SPF is an emerging standard that let's the owners of domain names tell people who receive email claiming to be from that domain name which SMTP servers are allowed to send email from that domain name. That's a slightly complex sentence, so let me give you an example. Then I'll make a note or two about how to add SPF records to your DNS settings. There is a point or two that is quite difficult to figure out from the documentation I've found online, but once you figure it out, it's not that difficult. So, the example of the process:

1) A spammer sends an email with a fake address--let's say that address is fakeaddress@geckotribe.com.

2) It leaves their email client and goes through their ISP's SMTP server--let's say that's smtp.spammerisp.com (in reality, they probably wouldn't use thier ISP's SMTP server, but we'll ignore that fact).

3) The message arrives at the recipient's (poor@sucker.com) mail server (mail.sucker.com).

4) Their mail server (mail.sucker.com) checks the sender's address (fakeaddress@geckotribe.com), extracts the domain name from it (geckotribe.com).

5) mail.sucker.com asks the DNS server for geckotribe.com (ns.geckotribe.com) for a list of SMTP servers that are allowed to send email addressed from geckotribe.com (like fakeaddress@geckotribe.com).

6) ns.geckotribe.com replies that mail.geckotribe.com and mail.myhomeisp.com are allowed to send such email, and no one else.

7) mail.sucker.com notes that smtp.spammerisp.com is not on the list.

8) mail.sucker.com either rejects the message or marks it in some way so that the recipient knows that the SPF check failed, so it's likely that it's spam.

There's the process. How does the administrator for geckotribe.com set up the DNS record to indicate that mail.geckotribe.com and mail.myhomeisp.com are allowed to send email addressed from geckotribe.com? Here are two lines that need to be added to the DNS configuration file, followed by an explanation of them:

Reader Comment:
What settings should my email server be mindful of to avoid bounce back from major email providers? – segmentfault said:
[…] have SPF DNS records (many servers reject mail without a valid SPF, GMail for example, here’s an explanation and a […]
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geckotribe.com. IN TXT "v=spf1 a:mail.geckotribe.com ?include:myhomeisp.com -all"
mail.geckotribe.com. IN TXT "v=spf1 a:mail.geckotribe.com -all"

On the first line:
geckotribe.com.: this indicates "mail address from somebody@geckotribe.com. Note the "." after ".com". You can either put that dot there, or omit "geckotribe.com." completely.
IN TXT: Indicates that this is a text record. Trust me. That's what you want.
v=spf1: Indicates that this is an SPF version 1 record. You need this.
a:: An "A" record (not a CNAME, TXT, MX, NS... or other type of DNS record). IMPORTANT NOTE: "a:" could have been prefixed with a plus sign, ie., this could have been "+a:mail.geckotribe.com". The plus sign is optional--it is the default prefix. It means that if this rule matches, then the sender is legitimate. I'll mention other prefixes later.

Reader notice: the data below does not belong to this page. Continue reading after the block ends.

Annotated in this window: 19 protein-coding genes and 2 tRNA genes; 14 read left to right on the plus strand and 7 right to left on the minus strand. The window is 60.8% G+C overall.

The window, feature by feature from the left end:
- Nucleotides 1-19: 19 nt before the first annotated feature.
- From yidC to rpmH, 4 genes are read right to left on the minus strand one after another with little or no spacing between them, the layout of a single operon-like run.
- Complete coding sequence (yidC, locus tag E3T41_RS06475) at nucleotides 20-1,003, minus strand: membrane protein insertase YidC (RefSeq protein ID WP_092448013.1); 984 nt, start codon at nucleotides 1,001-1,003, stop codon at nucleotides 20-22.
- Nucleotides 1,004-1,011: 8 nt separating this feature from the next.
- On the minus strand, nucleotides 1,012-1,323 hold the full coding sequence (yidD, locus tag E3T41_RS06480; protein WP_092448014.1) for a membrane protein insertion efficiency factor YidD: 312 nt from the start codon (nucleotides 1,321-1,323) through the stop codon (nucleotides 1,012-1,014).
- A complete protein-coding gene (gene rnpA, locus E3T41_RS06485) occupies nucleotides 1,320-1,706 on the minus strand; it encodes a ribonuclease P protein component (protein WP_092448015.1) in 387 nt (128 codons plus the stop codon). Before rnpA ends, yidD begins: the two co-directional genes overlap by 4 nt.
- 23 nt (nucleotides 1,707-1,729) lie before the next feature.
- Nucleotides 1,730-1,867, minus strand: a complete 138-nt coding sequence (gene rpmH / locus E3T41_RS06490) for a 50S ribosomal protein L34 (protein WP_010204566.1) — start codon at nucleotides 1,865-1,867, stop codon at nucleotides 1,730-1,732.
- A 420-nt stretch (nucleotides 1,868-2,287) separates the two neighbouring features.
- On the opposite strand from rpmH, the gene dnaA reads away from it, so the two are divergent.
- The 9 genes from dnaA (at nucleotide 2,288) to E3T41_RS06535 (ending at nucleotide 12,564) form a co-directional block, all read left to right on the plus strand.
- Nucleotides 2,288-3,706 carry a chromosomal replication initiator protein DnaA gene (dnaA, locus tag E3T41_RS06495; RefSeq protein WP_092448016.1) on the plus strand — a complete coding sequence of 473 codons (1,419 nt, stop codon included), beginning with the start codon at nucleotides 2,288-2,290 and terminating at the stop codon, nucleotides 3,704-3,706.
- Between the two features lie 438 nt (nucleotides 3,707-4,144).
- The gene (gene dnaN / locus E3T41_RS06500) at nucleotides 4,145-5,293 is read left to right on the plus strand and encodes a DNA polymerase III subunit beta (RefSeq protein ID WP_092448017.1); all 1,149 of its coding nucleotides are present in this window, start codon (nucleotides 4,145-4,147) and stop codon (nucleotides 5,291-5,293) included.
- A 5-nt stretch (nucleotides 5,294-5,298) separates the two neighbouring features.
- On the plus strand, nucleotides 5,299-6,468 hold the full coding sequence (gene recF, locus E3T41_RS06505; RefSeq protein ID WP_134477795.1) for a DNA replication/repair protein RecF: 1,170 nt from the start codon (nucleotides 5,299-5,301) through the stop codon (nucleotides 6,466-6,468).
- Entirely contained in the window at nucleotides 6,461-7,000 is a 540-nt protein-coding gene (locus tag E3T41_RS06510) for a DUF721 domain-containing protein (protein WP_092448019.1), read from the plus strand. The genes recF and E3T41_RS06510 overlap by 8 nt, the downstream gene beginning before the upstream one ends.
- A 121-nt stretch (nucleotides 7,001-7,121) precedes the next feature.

mail.geckotribe.com: Lookup the IP address for mail.geckotribe.com--if that's the IP address you're getting the mail from, then it's legitimate.
?: The question mark prefix means that if the following rule matches, the sender may or may not be legitimate. I'll tell you why you'd use a question mark here in a minute.
include:: This means that I don't know the IP addresses or fully qualified domain names of the mail servers that I'm going to talk about next, but I'm going to name of the domain that you should ask for that information.
myhomeisp.com: This is the domain name of the ISP I connect to the internet through when I'm at home. Now to answer the question of why we prefixed this rule with a question mark. It's because when I send email via my ISP, it's legitimate, but if somebody else with the same ISP sends mail claiming to be from geckotribe.com, it's not. The question mark says "don't rule it out, but it might not be legitimate".
-: The minus sign says that if the following rule matches, then sender is not legitimate.
all: This rule matches anybody who wasn't already matched by one of the preceding rules.

Briefly, the second line means that if mail claims to be from somebody@mail.geckotribe.com, it's legit if it came via mail.geckotribe.com, but not if it came from anywhere else.

To recap and point out a few more things:
• You put multiple rules on each line. They are evaluated from left to right until one matches. The rest are ignored.
• "+" means legitimate, "?" means it might be legitimate, and "-" means it's not legitimate.
• Each rule starts with a prefix (if none is specified, then the default is "+") followed by "a", "include", "ptr", "mx" or one of a few other things (check the specifications for details) followed by a colon.
• You should end each line with ?all or -all. Use ?all if you want to be able to send email through any ISP (for example, if you send email from your laptop as you travel all over the place). Use -all if you know (and have indicated earlier on the line) every possible SMTP server that you might send email through.

It's all clear now, right? Yeah. Clear as mud. Here's hoping this helps us curb the tide of SPAM.